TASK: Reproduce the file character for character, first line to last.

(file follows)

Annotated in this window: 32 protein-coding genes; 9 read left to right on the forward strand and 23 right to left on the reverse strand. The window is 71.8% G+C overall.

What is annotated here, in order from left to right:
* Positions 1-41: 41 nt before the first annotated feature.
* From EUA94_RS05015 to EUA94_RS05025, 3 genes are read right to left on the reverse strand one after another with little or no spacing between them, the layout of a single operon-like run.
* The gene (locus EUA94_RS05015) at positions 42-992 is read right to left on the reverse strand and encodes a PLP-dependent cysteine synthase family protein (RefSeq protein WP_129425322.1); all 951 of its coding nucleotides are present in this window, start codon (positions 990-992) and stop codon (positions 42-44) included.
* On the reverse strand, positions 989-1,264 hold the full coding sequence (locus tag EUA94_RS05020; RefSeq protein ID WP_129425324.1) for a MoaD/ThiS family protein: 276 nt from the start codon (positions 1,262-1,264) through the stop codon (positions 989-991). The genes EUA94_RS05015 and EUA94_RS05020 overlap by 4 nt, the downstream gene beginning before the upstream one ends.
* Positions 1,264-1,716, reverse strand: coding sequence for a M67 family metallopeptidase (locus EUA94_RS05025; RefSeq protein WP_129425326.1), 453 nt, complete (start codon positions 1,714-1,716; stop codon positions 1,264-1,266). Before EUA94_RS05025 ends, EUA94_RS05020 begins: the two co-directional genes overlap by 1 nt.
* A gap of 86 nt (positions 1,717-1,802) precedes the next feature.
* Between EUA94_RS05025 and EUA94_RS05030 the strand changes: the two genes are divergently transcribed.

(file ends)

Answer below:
Annotated in this window: 32 protein-coding genes; 9 read left to right on the forward strand and 23 right to left on the reverse strand. The window is 71.8% G+C overall.

What is annotated here, in order from left to right:
* Positions 1-41: 41 nt before the first annotated feature.
* From EUA94_RS05015 to EUA94_RS05025, 3 genes are read right to left on the reverse strand one after another with little or no spacing between them, the layout of a single operon-like run.
* The gene (locus EUA94_RS05015) at positions 42-992 is read right to left on the reverse strand and encodes a PLP-dependent cysteine synthase family protein (RefSeq protein WP_129425322.1); all 951 of its coding nucleotides are present in this window, start codon (positions 990-992) and stop codon (positions 42-44) included.
* On the reverse strand, positions 989-1,264 hold the full coding sequence (locus tag EUA94_RS05020; RefSeq protein ID WP_129425324.1) for a MoaD/ThiS family protein: 276 nt from the start codon (positions 1,262-1,264) through the stop codon (positions 989-991). The genes EUA94_RS05015 and EUA94_RS05020 overlap by 4 nt, the downstream gene beginning before the upstream one ends.
* Positions 1,264-1,716, reverse strand: coding sequence for a M67 family metallopeptidase (locus EUA94_RS05025; RefSeq protein WP_129425326.1), 453 nt, complete (start codon positions 1,714-1,716; stop codon positions 1,264-1,266). Before EUA94_RS05025 ends, EUA94_RS05020 begins: the two co-directional genes overlap by 1 nt.
* A gap of 86 nt (positions 1,717-1,802) precedes the next feature.
* Between EUA94_RS05025 and EUA94_RS05030 the strand changes: the two genes are divergently transcribed.